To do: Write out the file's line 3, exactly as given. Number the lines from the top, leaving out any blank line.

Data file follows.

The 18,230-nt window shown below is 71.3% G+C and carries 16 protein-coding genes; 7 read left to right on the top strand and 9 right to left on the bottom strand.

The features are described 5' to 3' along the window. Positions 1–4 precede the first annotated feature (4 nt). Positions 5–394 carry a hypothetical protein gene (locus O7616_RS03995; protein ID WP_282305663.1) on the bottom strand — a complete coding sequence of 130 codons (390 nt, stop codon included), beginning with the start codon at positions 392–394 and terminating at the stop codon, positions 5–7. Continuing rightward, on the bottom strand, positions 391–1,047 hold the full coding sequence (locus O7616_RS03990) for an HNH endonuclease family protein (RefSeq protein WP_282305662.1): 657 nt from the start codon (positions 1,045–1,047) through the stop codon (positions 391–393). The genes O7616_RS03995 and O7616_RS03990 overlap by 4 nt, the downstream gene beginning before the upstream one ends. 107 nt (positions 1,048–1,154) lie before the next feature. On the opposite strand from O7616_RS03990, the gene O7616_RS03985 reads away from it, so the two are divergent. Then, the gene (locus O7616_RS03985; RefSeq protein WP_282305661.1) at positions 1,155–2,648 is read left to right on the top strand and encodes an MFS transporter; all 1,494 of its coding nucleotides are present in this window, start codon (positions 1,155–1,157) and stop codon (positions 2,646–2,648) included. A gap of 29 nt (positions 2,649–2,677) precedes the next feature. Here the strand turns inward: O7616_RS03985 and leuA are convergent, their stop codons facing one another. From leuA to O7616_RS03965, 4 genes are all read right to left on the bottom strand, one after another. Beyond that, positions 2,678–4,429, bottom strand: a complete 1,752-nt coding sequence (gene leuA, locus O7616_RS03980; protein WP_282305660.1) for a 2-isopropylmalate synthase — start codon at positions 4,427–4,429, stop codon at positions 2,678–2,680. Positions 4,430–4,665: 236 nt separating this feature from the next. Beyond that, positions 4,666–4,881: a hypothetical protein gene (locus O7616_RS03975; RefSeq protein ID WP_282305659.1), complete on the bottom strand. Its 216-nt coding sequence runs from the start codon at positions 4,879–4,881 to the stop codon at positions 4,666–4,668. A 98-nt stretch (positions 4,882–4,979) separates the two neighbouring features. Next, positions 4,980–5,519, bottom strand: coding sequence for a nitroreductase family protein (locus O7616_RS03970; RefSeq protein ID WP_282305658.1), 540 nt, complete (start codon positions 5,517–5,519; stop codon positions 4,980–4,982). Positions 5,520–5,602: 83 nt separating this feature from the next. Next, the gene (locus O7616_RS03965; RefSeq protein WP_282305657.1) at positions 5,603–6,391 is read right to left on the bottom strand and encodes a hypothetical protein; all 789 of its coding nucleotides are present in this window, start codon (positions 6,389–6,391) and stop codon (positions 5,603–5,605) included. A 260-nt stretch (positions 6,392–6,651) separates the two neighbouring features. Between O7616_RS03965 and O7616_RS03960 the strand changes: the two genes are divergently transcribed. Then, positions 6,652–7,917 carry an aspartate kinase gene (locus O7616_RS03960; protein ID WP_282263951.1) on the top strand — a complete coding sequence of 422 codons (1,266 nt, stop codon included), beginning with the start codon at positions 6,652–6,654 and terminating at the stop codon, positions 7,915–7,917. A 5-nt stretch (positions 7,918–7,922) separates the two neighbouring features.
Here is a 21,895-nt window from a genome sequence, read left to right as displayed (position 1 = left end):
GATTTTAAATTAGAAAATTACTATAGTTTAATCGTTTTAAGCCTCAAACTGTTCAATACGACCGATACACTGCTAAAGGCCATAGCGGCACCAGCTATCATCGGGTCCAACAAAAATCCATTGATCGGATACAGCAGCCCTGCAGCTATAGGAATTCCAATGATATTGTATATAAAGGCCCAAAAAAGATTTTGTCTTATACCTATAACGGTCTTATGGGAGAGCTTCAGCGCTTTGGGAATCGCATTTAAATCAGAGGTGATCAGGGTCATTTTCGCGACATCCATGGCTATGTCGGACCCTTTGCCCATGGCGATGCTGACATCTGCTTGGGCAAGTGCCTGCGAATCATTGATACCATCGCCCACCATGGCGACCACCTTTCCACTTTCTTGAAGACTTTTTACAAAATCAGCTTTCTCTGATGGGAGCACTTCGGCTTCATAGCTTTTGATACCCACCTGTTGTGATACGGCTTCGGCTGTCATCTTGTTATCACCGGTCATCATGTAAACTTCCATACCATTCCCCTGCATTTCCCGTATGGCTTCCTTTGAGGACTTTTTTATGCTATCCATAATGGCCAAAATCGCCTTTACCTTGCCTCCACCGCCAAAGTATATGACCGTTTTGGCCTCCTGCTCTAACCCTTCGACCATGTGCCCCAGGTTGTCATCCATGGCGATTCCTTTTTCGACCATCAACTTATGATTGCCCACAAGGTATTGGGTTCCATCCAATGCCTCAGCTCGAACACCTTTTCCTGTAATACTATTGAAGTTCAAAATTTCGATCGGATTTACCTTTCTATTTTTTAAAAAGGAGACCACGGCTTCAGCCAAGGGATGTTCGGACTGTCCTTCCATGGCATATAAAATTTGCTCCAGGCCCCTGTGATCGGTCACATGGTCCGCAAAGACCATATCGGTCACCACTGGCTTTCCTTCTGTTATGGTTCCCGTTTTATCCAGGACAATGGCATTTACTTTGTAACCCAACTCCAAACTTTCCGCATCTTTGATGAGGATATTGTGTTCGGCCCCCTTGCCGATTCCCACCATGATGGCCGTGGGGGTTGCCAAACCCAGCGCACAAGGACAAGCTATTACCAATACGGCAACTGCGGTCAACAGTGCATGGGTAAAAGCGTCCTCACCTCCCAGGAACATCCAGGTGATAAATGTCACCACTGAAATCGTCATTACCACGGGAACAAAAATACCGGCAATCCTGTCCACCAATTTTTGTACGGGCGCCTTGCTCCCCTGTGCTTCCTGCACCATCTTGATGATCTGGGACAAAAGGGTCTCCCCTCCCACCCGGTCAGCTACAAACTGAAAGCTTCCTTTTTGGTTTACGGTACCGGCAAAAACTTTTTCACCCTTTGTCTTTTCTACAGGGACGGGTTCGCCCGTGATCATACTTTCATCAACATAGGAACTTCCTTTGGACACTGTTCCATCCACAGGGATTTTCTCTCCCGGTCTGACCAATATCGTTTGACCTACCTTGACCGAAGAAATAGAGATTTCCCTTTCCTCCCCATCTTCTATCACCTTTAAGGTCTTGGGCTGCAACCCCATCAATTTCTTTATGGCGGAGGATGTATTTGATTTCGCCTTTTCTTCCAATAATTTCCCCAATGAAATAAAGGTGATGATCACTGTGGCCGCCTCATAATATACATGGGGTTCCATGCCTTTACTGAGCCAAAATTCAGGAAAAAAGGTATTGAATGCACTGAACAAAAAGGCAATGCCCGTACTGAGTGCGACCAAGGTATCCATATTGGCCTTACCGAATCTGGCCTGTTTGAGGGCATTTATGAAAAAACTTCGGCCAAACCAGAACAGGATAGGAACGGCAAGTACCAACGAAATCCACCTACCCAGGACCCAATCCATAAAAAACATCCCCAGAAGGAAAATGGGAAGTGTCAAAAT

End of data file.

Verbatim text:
Here is a 21,895-nt window from a genome sequence, read left to right as displayed (position 1 = left end):